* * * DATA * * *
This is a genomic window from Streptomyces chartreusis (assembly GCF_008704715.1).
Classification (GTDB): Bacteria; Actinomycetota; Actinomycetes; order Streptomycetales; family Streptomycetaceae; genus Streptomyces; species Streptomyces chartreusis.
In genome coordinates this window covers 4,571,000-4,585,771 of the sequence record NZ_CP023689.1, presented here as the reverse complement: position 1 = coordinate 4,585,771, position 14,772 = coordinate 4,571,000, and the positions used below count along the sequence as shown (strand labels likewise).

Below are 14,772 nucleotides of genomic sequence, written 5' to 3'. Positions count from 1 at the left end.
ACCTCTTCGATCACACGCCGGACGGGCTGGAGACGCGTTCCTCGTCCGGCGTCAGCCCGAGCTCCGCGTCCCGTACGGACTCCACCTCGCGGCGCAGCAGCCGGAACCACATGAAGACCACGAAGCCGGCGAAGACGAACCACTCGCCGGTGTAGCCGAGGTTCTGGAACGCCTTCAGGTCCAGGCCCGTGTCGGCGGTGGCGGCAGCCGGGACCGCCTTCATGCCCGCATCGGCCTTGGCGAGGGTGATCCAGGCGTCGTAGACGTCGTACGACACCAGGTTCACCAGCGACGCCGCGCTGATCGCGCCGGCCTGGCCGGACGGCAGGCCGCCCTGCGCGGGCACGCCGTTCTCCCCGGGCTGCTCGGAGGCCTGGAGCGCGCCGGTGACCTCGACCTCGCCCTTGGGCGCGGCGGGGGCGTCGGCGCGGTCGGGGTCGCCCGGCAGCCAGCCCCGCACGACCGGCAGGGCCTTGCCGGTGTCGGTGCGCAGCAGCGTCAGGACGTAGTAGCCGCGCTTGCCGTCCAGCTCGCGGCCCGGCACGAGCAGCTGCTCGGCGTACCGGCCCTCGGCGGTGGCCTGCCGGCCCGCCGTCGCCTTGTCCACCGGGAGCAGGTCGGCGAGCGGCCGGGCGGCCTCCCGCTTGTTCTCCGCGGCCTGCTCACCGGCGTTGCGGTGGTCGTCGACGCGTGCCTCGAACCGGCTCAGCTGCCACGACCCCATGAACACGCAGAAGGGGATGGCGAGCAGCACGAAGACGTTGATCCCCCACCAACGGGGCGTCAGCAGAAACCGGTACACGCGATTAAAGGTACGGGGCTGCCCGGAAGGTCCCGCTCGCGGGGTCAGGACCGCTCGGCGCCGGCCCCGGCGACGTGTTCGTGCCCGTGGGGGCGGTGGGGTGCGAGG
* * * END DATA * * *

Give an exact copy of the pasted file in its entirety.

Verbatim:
This is a genomic window from Streptomyces chartreusis (assembly GCF_008704715.1).
Classification (GTDB): Bacteria; Actinomycetota; Actinomycetes; order Streptomycetales; family Streptomycetaceae; genus Streptomyces; species Streptomyces chartreusis.
In genome coordinates this window covers 4,571,000-4,585,771 of the sequence record NZ_CP023689.1, presented here as the reverse complement: position 1 = coordinate 4,585,771, position 14,772 = coordinate 4,571,000, and the positions used below count along the sequence as shown (strand labels likewise).

Below are 14,772 nucleotides of genomic sequence, written 5' to 3'. Positions count from 1 at the left end.
ACCTCTTCGATCACACGCCGGACGGGCTGGAGACGCGTTCCTCGTCCGGCGTCAGCCCGAGCTCCGCGTCCCGTACGGACTCCACCTCGCGGCGCAGCAGCCGGAACCACATGAAGACCACGAAGCCGGCGAAGACGAACCACTCGCCGGTGTAGCCGAGGTTCTGGAACGCCTTCAGGTCCAGGCCCGTGTCGGCGGTGGCGGCAGCCGGGACCGCCTTCATGCCCGCATCGGCCTTGGCGAGGGTGATCCAGGCGTCGTAGACGTCGTACGACACCAGGTTCACCAGCGACGCCGCGCTGATCGCGCCGGCCTGGCCGGACGGCAGGCCGCCCTGCGCGGGCACGCCGTTCTCCCCGGGCTGCTCGGAGGCCTGGAGCGCGCCGGTGACCTCGACCTCGCCCTTGGGCGCGGCGGGGGCGTCGGCGCGGTCGGGGTCGCCCGGCAGCCAGCCCCGCACGACCGGCAGGGCCTTGCCGGTGTCGGTGCGCAGCAGCGTCAGGACGTAGTAGCCGCGCTTGCCGTCCAGCTCGCGGCCCGGCACGAGCAGCTGCTCGGCGTACCGGCCCTCGGCGGTGGCCTGCCGGCCCGCCGTCGCCTTGTCCACCGGGAGCAGGTCGGCGAGCGGCCGGGCGGCCTCCCGCTTGTTCTCCGCGGCCTGCTCACCGGCGTTGCGGTGGTCGTCGACGCGTGCCTCGAACCGGCTCAGCTGCCACGACCCCATGAACACGCAGAAGGGGATGGCGAGCAGCACGAAGACGTTGATCCCCCACCAACGGGGCGTCAGCAGAAACCGGTACACGCGATTAAAGGTACGGGGCTGCCCGGAAGGTCCCGCTCGCGGGGTCAGGACCGCTCGGCGCCGGCCCCGGCGACGTGTTCGTGCCCGTGGGGGCGGTGGGGTGCGAGG